The scar on my chest is seven inches long. At the top of my sternum, the incision site, it’s white and waxy, slowly fading on its journey south. But the last inch is a raised, red, rubbery knob of keloid tissue – a constant reminder, not that I need it.
It will be a year on Tuesday since I underwent open-heart surgery. I have not been quite the same person since; something for which I am mostly profoundly thankful, as much as I am to still be alive.
Mostly, I’m calmer. I had been warned of possible depression in the wake of the surgery. For years, especially in the last decade, I lived in a constant fritz of anxiety, having at least one very public meltdown. I have written openly about my mental health over the years.
These days, by comparison, I feel like a Zen master. Not that I’d recommend heart surgery as a solution to psychological trauma, but if nothing else it gave me a radical sense of perspective and gratitude, an attitude I wasn’t previously on familiar terms with.
Which means I can’t help but ask the question: to what degree was my psychological wellbeing affected by my literally broken heart? I will never know the answer to that question. Only that I didn’t know how sick I was until science and surgery saved me.
It was in late January last year that I was diagnosed with advanced valvular heart disease. Stressed and fretting over a deadline, I had a severe run of palpitations. I waited for it to pass. It didn’t: for half an hour, an hour, then 90 minutes, until I had pins and needles in my arms.
It wasn’t until paramedics wired me up, measuring my heart rate at 173 beats per minute, that it finally and inexplicably self-reverted. I pleaded to be allowed to return to my deadline. They held up the receipt spat out by the electrocardiograph and shook their heads.
Sometimes your real problems aren’t what you think they are.
I’ll spare you the story of the surgery and the aftermath, other than to say I’m now walking around with a bovine aortic valve and a repaired mitral valve. The problems were congenital; I didn’t know of the defects until they tried to kill me. Basically, my ticker was a time bomb.
The other changes are more interesting. This was a very different kind of existential crisis than the more ruminative type I was used to. I began to re-evaluate my life. I was 49 at the time of the surgery; I turned 50 in April: comparatively young, but time is no longer a luxury, either.
It would be remiss not to mention the small matter of a relationship that collapsed three weeks after coming home from hospital. Once, this would have been shattering. This time my reaction was a comparative shrug of acceptance – which is not to say it didn’t hurt, of course it did – but it was 2020, after all. It wasn’t personal.
It’s a cliche but true that you find out who your friends are in these situations. Those who were already close to me rallied. I was overwhelmed by support from strangers, too, and forged new, unexpected alliances. Those people have my love and thanks forever.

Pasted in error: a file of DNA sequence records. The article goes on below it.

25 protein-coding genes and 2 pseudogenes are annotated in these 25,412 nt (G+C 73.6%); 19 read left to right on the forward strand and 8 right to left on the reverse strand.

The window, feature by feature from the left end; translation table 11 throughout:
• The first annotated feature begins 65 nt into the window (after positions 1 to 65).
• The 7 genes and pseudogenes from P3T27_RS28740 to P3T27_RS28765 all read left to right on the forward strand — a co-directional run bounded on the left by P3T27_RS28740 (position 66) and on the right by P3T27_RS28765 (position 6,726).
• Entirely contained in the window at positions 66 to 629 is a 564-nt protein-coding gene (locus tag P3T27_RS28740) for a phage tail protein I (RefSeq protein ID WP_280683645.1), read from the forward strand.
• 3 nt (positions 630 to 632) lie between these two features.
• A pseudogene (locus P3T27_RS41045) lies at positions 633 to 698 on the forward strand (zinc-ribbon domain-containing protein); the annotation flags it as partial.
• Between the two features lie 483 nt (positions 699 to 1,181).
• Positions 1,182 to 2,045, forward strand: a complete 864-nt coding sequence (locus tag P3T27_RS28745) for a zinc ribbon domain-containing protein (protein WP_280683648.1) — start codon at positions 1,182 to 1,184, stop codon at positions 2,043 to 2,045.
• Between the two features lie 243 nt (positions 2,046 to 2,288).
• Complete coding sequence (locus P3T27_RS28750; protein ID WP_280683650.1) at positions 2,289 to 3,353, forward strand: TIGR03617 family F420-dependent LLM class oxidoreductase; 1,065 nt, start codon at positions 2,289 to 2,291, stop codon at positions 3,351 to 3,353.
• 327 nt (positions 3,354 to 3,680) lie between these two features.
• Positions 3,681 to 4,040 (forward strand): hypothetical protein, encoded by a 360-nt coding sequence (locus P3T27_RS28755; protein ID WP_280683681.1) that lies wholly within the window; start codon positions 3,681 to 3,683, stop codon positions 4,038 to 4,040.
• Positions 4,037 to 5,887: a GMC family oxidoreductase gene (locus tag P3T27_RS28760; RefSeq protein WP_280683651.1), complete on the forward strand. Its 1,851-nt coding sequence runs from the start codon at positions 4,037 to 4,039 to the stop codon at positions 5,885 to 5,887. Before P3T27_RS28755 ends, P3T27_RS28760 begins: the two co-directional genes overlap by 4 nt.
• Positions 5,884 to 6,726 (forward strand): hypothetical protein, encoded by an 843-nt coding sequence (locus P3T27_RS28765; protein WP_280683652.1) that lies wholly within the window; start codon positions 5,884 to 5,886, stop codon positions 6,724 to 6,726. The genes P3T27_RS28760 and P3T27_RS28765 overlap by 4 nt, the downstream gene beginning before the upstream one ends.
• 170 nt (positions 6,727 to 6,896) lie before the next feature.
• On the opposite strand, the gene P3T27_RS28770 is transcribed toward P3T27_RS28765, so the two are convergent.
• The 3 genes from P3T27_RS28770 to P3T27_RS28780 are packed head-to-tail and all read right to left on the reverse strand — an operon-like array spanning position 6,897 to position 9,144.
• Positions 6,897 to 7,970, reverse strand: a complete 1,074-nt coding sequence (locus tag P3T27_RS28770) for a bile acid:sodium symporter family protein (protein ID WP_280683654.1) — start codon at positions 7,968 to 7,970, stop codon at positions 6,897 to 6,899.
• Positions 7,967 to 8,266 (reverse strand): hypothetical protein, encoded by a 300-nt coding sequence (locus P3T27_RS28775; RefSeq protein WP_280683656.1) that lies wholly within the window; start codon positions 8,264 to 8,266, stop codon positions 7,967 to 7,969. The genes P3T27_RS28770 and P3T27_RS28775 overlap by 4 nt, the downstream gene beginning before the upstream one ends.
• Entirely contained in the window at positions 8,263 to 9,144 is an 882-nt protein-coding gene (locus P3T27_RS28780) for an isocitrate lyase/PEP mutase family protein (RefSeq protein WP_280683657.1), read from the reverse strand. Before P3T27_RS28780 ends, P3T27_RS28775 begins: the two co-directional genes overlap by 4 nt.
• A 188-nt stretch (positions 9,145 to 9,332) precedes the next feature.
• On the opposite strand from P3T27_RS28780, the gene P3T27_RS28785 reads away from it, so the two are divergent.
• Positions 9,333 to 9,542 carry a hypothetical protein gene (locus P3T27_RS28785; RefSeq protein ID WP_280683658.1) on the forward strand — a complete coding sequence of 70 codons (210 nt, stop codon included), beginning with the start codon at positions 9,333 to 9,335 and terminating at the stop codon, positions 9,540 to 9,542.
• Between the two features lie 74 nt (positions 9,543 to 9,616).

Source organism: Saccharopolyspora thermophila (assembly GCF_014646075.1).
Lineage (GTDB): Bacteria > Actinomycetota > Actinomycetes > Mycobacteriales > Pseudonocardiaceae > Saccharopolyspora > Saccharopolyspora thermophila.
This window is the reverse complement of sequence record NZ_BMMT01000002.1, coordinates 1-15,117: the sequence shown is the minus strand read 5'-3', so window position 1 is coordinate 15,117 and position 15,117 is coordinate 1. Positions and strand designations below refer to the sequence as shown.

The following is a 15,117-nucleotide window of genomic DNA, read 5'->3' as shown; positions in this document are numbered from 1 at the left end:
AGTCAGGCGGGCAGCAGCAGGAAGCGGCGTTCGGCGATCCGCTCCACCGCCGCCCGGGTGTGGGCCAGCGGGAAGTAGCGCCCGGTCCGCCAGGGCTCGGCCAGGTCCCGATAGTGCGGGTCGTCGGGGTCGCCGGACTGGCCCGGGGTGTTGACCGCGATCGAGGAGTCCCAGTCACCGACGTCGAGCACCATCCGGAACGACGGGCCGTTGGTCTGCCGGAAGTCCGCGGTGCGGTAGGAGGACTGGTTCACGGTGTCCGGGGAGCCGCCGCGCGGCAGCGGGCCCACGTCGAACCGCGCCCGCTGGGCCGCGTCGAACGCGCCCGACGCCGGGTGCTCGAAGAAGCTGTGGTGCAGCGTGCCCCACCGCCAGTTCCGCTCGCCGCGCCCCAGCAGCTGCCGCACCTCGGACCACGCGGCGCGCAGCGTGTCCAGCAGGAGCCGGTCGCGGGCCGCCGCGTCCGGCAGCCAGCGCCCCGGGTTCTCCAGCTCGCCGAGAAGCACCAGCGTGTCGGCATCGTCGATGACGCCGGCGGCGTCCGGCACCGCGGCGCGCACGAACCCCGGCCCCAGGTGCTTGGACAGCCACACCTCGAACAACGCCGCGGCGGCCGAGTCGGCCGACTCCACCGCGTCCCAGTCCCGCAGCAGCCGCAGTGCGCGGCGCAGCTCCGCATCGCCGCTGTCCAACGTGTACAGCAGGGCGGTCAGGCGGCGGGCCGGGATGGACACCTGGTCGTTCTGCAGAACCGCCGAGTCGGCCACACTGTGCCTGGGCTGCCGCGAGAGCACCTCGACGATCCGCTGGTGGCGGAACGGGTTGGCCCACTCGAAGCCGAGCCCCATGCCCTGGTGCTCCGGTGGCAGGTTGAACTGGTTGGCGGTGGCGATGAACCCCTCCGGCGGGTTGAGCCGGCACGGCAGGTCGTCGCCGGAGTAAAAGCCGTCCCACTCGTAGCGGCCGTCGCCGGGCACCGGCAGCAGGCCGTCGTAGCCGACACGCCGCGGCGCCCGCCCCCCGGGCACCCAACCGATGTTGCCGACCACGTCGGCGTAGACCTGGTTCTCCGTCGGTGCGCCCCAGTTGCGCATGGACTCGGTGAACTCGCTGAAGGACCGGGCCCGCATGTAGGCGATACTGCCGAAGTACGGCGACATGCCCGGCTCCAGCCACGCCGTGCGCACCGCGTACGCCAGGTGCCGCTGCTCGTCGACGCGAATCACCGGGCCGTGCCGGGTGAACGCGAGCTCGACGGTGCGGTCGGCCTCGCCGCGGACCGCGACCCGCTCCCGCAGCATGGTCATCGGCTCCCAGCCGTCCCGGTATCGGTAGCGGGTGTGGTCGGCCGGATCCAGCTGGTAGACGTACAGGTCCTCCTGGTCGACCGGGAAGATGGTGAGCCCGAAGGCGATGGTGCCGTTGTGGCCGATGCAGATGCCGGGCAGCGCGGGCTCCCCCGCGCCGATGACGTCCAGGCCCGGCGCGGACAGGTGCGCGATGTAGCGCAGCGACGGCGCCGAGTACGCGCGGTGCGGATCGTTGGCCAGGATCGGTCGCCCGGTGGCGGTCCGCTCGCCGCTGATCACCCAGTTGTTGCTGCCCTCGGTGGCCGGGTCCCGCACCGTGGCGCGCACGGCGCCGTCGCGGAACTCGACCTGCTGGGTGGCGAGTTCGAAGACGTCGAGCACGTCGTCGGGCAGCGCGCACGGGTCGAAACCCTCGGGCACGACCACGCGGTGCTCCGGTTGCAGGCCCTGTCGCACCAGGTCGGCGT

Those who were less present, again, only reminded me of my own past failures; the times when I had let others down, because I was too distracted or self-absorbed or just unable to give of myself as I wanted, because my own life was in enough of a mess.
So I found forgiveness. I had always been harsh on myself. Now I realise how hard I had been on others, too. It was all just sweet life, and humans being human: magnificently multidimensional, maddeningly inconsistent. I was no different.
Slowly, I returned to work. The surgeon told me I would feel like Superman within a month and he was right. I felt ecstatic, as though I was on an oxygen high after years of deprivation. That probably cushioned me to some degree from the blow of the breakup, too.
By November, though, I was struggling with what was probably post-perfusion syndrome, or pumphead. I felt cloudy and vague, and was having difficulty processing complex information. The fog still hasn’t quite cleared. Writing this is hard; everything takes longer than it used to.
But as much as we are running out of time – all of us – I don’t mind taking mine. Every second is a second chance. The future still fills me with existential dread but, without children of my own to protect, I try to shield myself as best I can. I find fleeting moments of joy everywhere.
Once I was drawn to extremes, particularly musical (my aesthetic could be encapsulated by a quote from Deep Purple’s Ian Gillan, later adapted by Motörhead: everything louder than everything else). Now, with everyone shouting, I dig quiet time.
Most of all, I am grateful that I live in a country where, in the middle of a global pandemic, I was admitted to one of the best cardiac hospitals in the country, under the care of a brilliant surgeon and medical team, and walked away with a bill for $74 in medications.
I am outrageously lucky. The randomness of my good fortune is never lost on me. And yet I nearly threw away my own life more than once. I had to have it nearly taken away to rediscover my lust for it.
Sometimes I think I should get the keloid part of my scar removed. It often itches, particularly under restrictive clothing, and is still growing. But it’s also a badge of honour, a part of me that would feel wrong to cut or burn away. Maybe I need to be reminded after all.
First published in the Guardian, 1 August 2021